I could not let Christmas or 2022 slip away without properly honoring the 70th anniversary of Logan Broadcasting Corporation, more properly known throughout the region as WVOW Radio. Frankly, there is much history in relation to the station that some radio listeners have for many years taken for granted. It is for that reason that I must ask the question, “How would you feel if the station suddenly did not exist?”
I am not in any way insinuating that WVOW radio is going to disappear anytime soon, if ever, but I beg the question because — just like The Logan Banner’s publication format that went from six days a week to one — change can be dramatic. And, as an avid supporter of radio and newspaper media, especially on the local level, I believe we all would really miss WVOW if it ceased to exist.
Although WVOW is not a news station per se, local, state, and national news can be heard daily on a regular basis via the station. Nevertheless, it is my opinion that the radio station is far more valuable as a unique avenue for many local venues. And even though “Lum and Abner” shows are no longer being aired, there is likely not any radio station anywhere that offers its listeners the variation that WVOW does.
On my way home from work recently, I tuned into WVOW and listened to Santa Claus read letters from children telling the “fat man” what they desired for Christmas. It was then that I realized that after 70 years of existence the station remains an integral part of our community and its history.
Whether it’s the weekday programs of the “Hymn and Gospel Hour” or the “What’s Your Opinion” airing each morning to the “Trading Post” shows in afternoons, there’s broadcasting for just about anybody’s likes. “Deepest Sympathy” broadcasts, for instance, keeps listeners informed as to recent deaths and even reports funeral arrangements for the deceased, while the lunch break music airs from noon until 1 p.m., and even more music can be heard from 2 p.m. until 6 p.m. on what is titled “The Afternoon Road Show.”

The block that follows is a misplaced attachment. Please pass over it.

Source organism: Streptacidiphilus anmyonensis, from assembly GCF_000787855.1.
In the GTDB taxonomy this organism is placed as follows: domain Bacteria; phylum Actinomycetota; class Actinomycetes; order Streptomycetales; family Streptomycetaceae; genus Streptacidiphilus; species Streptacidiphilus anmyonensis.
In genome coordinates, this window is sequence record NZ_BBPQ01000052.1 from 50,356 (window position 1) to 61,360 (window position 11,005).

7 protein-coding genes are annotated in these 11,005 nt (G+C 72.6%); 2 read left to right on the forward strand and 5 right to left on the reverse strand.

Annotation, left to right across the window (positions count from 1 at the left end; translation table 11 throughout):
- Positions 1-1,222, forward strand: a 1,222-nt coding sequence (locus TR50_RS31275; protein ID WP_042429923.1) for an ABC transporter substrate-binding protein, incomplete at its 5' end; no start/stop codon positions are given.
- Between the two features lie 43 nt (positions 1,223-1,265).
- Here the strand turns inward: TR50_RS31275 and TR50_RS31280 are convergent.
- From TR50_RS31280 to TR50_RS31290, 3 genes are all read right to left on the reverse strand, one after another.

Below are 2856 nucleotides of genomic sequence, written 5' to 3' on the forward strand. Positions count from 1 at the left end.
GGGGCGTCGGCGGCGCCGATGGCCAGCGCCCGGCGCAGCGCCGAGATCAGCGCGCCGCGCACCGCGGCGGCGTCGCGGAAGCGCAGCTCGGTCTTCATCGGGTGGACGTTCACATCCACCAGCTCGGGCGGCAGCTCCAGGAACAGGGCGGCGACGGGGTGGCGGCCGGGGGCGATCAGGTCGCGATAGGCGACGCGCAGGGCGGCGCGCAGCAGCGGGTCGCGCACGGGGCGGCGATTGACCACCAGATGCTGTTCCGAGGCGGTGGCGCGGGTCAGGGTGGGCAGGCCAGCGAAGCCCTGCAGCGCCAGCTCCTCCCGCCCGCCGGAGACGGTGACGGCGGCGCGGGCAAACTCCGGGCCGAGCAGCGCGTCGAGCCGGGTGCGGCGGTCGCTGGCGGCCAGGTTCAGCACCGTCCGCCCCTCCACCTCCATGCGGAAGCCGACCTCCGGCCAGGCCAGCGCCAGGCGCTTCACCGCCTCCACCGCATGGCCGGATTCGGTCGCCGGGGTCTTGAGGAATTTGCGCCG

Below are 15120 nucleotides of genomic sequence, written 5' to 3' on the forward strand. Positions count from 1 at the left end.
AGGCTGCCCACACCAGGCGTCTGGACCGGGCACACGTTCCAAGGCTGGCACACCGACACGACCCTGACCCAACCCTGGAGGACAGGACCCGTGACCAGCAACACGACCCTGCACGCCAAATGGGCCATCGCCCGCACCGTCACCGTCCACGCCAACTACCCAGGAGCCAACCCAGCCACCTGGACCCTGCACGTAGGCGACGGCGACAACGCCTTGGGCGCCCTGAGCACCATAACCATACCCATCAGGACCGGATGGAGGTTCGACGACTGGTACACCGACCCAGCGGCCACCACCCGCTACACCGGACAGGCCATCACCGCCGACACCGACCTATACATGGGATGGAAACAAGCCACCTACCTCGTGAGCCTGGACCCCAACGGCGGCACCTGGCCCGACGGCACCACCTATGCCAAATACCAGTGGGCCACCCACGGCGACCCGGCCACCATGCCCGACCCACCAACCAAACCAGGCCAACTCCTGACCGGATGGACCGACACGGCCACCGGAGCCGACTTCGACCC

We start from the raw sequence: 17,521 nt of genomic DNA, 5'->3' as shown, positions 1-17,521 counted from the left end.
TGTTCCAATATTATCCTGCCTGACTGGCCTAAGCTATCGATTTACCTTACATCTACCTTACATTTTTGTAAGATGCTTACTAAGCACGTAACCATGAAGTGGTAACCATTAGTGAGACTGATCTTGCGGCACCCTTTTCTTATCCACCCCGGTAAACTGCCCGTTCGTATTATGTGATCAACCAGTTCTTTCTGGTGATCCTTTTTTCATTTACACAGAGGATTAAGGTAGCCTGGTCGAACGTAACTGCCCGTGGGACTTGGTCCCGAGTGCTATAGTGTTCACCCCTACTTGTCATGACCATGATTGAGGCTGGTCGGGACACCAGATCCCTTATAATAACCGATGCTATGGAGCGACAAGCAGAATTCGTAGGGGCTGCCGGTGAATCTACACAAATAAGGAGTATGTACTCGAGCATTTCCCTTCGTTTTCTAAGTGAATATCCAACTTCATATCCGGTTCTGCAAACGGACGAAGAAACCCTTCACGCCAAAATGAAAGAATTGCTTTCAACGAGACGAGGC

Perhaps one of the more unique broadcasts is aired Saturday mornings and has been regularly broadcast for as long as I can remember. The “Friendly Neighbor Show” was forever sponsored by Wallace Horn, longtime Chapmanville resident and television repairman, which depicts the age of the program itself. I mean, how many tv repairmen do you know nowadays?
Local talents performing country, gospel and bluegrass music make up that show, and it is a reminder to listeners of what true Appalachian music sounds like.
Sundays are filled with gospel music and live church services starting at 6 a.m. and running until 1:30 p.m. when ESPN sports programming takes over. Sports programming at WVOW on Saturdays includes weekend sports reports, high school football and basketball reports, and the special local morning program titled “The Hatcher Show.”
Of course, local basketball and football games are in-season regular live broadcasts, and some key high school baseball games are also aired. And, with WVU taking priority, both the Mountaineers and Marshall University football and basketball contests can be heard via WVOW radio. In addition, the station has carried Cincinnati Reds baseball games for over 50 years.
Another airing folks count upon from time to time is the live reports on election nights.
Even though WVOW first went on the air May 8, 1952, the station was not the first radio station in Logan. As some readers may know, WLOG was the initial radio station to broadcast, receiving its FCC license in 1940, operating from its Chestnut and Kanada Street location in Logan. The station remained on the air until April 18, 1997.
Ironically, the man most credited with raising WVOW radio to new heights by implementing live sports broadcasts, including Little League baseball, got his start in radio at WLOG as commercial manager. That gentleman, Bill Becker, who would become the general manager and president of Logan Broadcasting, came to Logan in 1950 from Bramwell in Mercer County and became the manager of the Holden movie theater, known as “The Pioneer.”
The names of Bill Becker, alongside that of his community minded wife, Martha Jane, are perhaps the most important names in WVOW’s colorful past. Becker and his wife joined the station in 1954, Bill as manager and his wife as a salesperson, Martha having previously served as The Logan Banner’s society editor.